(l to r) Edwin Escuto, Senia, Michael Newman and Victorino

(l to r) Elmer Lopez, Senia (Victorino’s wife), Michael Newman (a former director of WNC) and Victorino 

The vitality of Victorino is so strong in our memories. Bob and I remember going to Victorino’s and Senia’s home, in 2003, where he went to the backyard to butcher a chicken for our meal, and then came to show us his study, with a computer, and, most importantly, the super encyclopedia two of the founding World Neighbours directors had given his family. Several of his children were also there; each on a path to good education, it seemed to us. For Bob and me, Victorino personified what the word ” good leadership” should mean.

I’m sitting here with tears for the loss of this wonderful person. Just think of his family, and his community! “

 

WNC directors mourn the loss of Victorino Rivera

posted by Judy Gray with information from Graem Nelson, WNC Director

Screen Shot 2016-06-10 at 8.42.54 AMWorld Neighbours Canada directors learned yesterday of the death of Victorino Rivera Flores, the first local trainer hired by WNC in the 1980s in Honduras. Victorino was instrumental in motivating and developing program activities in the El Socorro region of that country. Graem Nelson met Victorino several times and has written a moving tribute about this man and has included some vivid personal memories. Graem’s tribute follows …  “I was very sad to hear of the death of Victorino Rivera Flores.  He will be mourned by his wife Senia and quite a few children, I can recall five at least.  And probably by now, some grandchildren.

In 1989, I led a trip of Rotarians to Honduras to meet with the Siguatepeque Rotary Club and World Neighbors Oklahoma staff.  The Rotarians included Michael Newman, who was my friend in Oliver, new to Rotary and on his first trip to a “less developed country”.  It also included Bob Ellis, who went on to found The Gleaners in Oliver, influenced by his first glimpse of real poverty in the countryside and cities of Honduras.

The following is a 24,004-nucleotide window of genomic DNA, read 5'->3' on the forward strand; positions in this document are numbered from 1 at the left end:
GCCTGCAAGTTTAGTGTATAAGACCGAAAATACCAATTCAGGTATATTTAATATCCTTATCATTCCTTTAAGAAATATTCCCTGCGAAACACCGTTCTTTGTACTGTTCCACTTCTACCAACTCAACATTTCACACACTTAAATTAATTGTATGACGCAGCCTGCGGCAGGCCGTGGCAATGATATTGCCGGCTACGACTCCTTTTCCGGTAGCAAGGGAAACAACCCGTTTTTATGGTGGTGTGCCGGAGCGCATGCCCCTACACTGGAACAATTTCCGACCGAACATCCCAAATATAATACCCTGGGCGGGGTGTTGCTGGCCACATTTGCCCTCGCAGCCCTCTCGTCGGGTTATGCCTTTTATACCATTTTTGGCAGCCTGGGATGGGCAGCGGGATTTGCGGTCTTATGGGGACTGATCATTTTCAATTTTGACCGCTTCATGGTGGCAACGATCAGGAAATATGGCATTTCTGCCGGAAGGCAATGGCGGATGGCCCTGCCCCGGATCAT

After getting settled in at Siguatepeque and meeting our Rotary counterparts, we all went to lunch at a fish restaurant at Lake Yojoa.  Dr. Miriam Dagen was the temporary area representative for World Neighbors and she welcomed our group to the lunch.  We met a young volunteer World Neighbors trainer named Victorino Rivera.  He had been working as a farmer trainer at the WN program at El Rosario, a mining village not very distant from Siguatepeque.  Victorino was proposed as the leader of the program at El Socorro, which would become the first program funded by WNCanada. With some amazing help from Rotary that continues to this day.

Victorino was already a big young man.  He had an infectious grin that spread from ear to ear.  He had intelligence, charisma and humour.  Our Rotary group was very happy to give him a chance to be a WN program coordinator.

Victorino quickly recruited a fine staff of farmer volunteers to get going on the development program.  It included a progressive local farmer whose farm included a neglected hillside visible from the highway.  This is where Victorino decided to establish the demonstration plot, where it could be seen by everyone who passed.  The transformation of this rocky hillside into a beautiful terraced garden took a year of work; it was remarkable and was noted by everyone who passed. Continue reading

Celebrating Mothers

GRAY0662If you are wondering how to honour your mother this Mother’s Day, why not consider making a donation in her name to World Neighbours Canada and have your money go directly to support mothers not as fortunate as yours.

All our projects support some of the poorest women in areas of Nepal, Honduras and Burkina Faso and provide opportunities for women, and often mothers, to acquire skills that will allow them to earn a little money of their own, improve their health and better care for their children.Honduran Mother 05-30-2006

Should you wish to have a card sent to your mother as a memento of your gift, please send an email to the following address (bruce@worldneighbours.ca), along with your name, and the name and address of the recipient and a card will be mailed shortly. Information about making a donation is available on the website. www.worldneighbours.ca 

The Edmonton Eskimos' , against the BC Lions' , during first half CFL Football action in Edmonton, Alberta on Friday, August 19, 2011. THE CANADIAN PRESS/Ian Jackson